Introduction to agent-based modeling and simulation in token economics (part II)

Journey to the “perfect” token model

Philipp Richter
Aug 24, 2018 · 4 min read

This is the second part of the previous article. For the first article click here.

As mentioned before ABMs can play an important role for creating blockchain environments. Certain scenarios and token systems can be simulated and with the data from ABMs Smart Contracts can become more efficient and maybe more secure. This in mind we as started researching about how agent-based modeling could be applied to token systems and token economics. Read know the second part of the basis of agent-based-modeling.

Learning agents

As already mentioned, the agents of a token economy are learning, adaptive agents with a memory. This form of agents can learn in two different ways to adapt their behavior. On the one hand, learning can take place on an individual level. Agents look back into the past to track their errors, update event probabilities and are susceptible to positive amplification. On the other hand, agents can learn as a population. This can be modelled on Darwin’s theory of evolution, imitation or ,as described in the previous section, through social influences.

The genetic algorithm is a technique inspired by the evolutionary effectiveness of mutations and differentiated reproduction. With it it is possible to simulate the development of agents with limited rationality over time. At this point, however, it remains to be clarified to what extent the use of genetic algorithms comes close to the actual behavior of the agents of a token economy. The behavior of other agents is often only copied without understanding the underlying rules. Genuine evolution and selection is therefore rather rare. Nevertheless, the use of genetic algorithms, at least in part, for the modelling of learning agents should be considered.

Simple rules and complex behavior

Even a small economy, like a token economy, with a few, well-defined agents could display complex behaviors and deliver unexpected simulation results. To gain a basic understanding of the mechanics and processes at the micro level and the results at the macro level, a step-by-step construction of the token economy is necessary. Otherwise there is a danger that the results of the simulation cannot be interpreted.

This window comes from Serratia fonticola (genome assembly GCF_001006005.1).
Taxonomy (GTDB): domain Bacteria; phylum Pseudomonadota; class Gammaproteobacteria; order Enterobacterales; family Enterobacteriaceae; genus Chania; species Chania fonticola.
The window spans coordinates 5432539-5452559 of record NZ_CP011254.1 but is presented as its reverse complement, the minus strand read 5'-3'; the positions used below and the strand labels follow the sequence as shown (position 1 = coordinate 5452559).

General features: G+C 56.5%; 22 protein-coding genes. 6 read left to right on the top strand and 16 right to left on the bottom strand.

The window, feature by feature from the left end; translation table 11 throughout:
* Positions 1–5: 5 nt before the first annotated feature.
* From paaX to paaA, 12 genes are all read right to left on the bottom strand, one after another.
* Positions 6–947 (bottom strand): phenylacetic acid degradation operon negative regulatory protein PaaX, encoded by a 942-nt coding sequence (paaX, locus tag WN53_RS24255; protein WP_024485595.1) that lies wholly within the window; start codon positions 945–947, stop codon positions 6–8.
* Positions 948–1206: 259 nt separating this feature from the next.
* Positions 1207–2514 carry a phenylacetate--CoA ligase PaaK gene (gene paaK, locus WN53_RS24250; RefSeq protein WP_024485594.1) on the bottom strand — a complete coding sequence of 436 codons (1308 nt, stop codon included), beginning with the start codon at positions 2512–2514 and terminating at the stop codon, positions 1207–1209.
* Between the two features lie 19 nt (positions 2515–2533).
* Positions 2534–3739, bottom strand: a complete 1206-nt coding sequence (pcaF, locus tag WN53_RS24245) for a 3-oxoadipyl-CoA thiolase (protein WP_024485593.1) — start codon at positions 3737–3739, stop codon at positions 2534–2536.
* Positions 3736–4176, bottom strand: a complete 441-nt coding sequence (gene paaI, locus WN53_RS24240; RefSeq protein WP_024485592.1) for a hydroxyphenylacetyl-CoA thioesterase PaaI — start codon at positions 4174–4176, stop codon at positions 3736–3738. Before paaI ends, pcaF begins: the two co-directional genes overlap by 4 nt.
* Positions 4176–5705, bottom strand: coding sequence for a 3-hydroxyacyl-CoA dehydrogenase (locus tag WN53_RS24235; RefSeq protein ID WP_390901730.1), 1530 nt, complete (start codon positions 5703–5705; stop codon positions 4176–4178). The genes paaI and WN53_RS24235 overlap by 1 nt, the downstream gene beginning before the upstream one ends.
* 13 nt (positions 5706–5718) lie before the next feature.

Construction of an agent-based model

With the knowledge gained, we have defined a schedule and structure for the development of an ABM. This flowchart will serve as a point of reference for the conception of the token economy in the following.

Technical implementation

Agent-based modeling and simulation is basically possible in two scales, Desktop ABMS and Large-Scale ABMS. Desktop ABMS are particularly suitable as an entry point for creating initial, simple models with a limited number of agents. They are relatively simple in design and easy to create. Furthermore, they enable the visualization of the model, statistical analyses and database routines.

Large-scale AMBS exceed the capabilities of desktop ABMS many times over and enable the modeling of millions of agents. However, this makes them more difficult to learn, they also require much more computing power and are rather unsuitable for beginners, small test models and the early development process.

SWOT analysis for agent-based modeling

ABM offers almost infinite possibilities to realistically model facts and areas of the real world and to map highly complex systems. The downside of this boundlessness, however, comes in the form of a flood of data and events. The following SWOT analysis results:


First a first simple (simply constructed, conditionally realistic) model of a token economy is created which serves as a kind of basis for the further conception. The agents maintain their original behavior/strategy for the entire duration of the simulation and a clear time horizon is defined. The simulation is now repeated to analyze outputs and obtain consistent results. Based on this, certain parameters to be defined are manipulated. The first basic behaviours should develop, which should be interpreted. If the macroscopic laws of this basic model can be clearly determined, this model is extended step by step. In this way it can be ensured that legalities can be clearly determined in each sub-step as well as in the final result.

This part and the previous are giving an introduction to ABMs. They represent the information we gained from our research for the use of ABMs for simulating token economics.

Feel free to comment on our idea and approaches on this and on upcoming articles.

We from have been looking for a token model which suits our use case — providing unique identities for goods and documents — for quite a while now but we did not find any. So we want to develop it by ourselves.

You are invited to follow us on our journey to develop a model to simulate token ecosystems. To figure out what the different motivations of the stakeholders are, how they can be incentivized to create a healthy token flow inside a system and point out where the bottlenecks and limits of the system are.

PS: you will find our journey also on

Token Simulation Model

The way to the perfect token economy